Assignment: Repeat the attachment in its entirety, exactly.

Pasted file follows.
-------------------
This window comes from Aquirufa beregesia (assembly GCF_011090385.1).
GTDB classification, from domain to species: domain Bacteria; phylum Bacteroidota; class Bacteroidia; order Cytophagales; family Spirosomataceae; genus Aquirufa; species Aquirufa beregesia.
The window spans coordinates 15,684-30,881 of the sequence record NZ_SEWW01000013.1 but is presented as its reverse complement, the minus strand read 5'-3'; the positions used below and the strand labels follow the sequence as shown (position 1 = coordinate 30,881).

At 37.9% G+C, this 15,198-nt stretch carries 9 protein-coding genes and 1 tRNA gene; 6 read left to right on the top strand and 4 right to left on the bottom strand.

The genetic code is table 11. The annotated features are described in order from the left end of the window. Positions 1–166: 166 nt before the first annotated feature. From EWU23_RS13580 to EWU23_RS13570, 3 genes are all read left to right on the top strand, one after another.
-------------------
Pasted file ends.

This window comes from Aquirufa beregesia (assembly GCF_011090385.1).
GTDB classification, from domain to species: domain Bacteria; phylum Bacteroidota; class Bacteroidia; order Cytophagales; family Spirosomataceae; genus Aquirufa; species Aquirufa beregesia.
The window spans coordinates 15,684-30,881 of the sequence record NZ_SEWW01000013.1 but is presented as its reverse complement, the minus strand read 5'-3'; the positions used below and the strand labels follow the sequence as shown (position 1 = coordinate 30,881).

At 37.9% G+C, this 15,198-nt stretch carries 9 protein-coding genes and 1 tRNA gene; 6 read left to right on the top strand and 4 right to left on the bottom strand.

The genetic code is table 11. The annotated features are described in order from the left end of the window. Positions 1–166: 166 nt before the first annotated feature. From EWU23_RS13580 to EWU23_RS13570, 3 genes are all read left to right on the top strand, one after another.